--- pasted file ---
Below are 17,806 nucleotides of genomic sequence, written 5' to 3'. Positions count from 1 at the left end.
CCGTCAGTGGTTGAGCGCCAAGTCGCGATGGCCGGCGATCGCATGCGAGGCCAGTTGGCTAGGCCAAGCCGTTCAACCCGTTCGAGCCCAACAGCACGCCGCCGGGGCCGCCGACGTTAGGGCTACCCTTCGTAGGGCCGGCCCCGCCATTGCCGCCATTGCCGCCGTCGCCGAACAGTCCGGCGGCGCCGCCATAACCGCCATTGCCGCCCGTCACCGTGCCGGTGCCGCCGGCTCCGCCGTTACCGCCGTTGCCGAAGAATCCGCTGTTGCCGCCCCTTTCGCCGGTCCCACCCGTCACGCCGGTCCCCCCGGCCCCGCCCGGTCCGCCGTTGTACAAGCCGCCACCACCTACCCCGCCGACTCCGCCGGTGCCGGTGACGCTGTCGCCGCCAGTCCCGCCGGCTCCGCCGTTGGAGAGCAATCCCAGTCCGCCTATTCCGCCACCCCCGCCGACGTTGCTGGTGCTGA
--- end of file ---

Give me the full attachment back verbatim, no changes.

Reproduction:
Below are 17,806 nucleotides of genomic sequence, written 5' to 3'. Positions count from 1 at the left end.
CCGTCAGTGGTTGAGCGCCAAGTCGCGATGGCCGGCGATCGCATGCGAGGCCAGTTGGCTAGGCCAAGCCGTTCAACCCGTTCGAGCCCAACAGCACGCCGCCGGGGCCGCCGACGTTAGGGCTACCCTTCGTAGGGCCGGCCCCGCCATTGCCGCCATTGCCGCCGTCGCCGAACAGTCCGGCGGCGCCGCCATAACCGCCATTGCCGCCCGTCACCGTGCCGGTGCCGCCGGCTCCGCCGTTACCGCCGTTGCCGAAGAATCCGCTGTTGCCGCCCCTTTCGCCGGTCCCACCCGTCACGCCGGTCCCCCCGGCCCCGCCCGGTCCGCCGTTGTACAAGCCGCCACCACCTACCCCGCCGACTCCGCCGGTGCCGGTGACGCTGTCGCCGCCAGTCCCGCCGGCTCCGCCGTTGGAGAGCAATCCCAGTCCGCCTATTCCGCCACCCCCGCCGACGTTGCTGGTGCTGA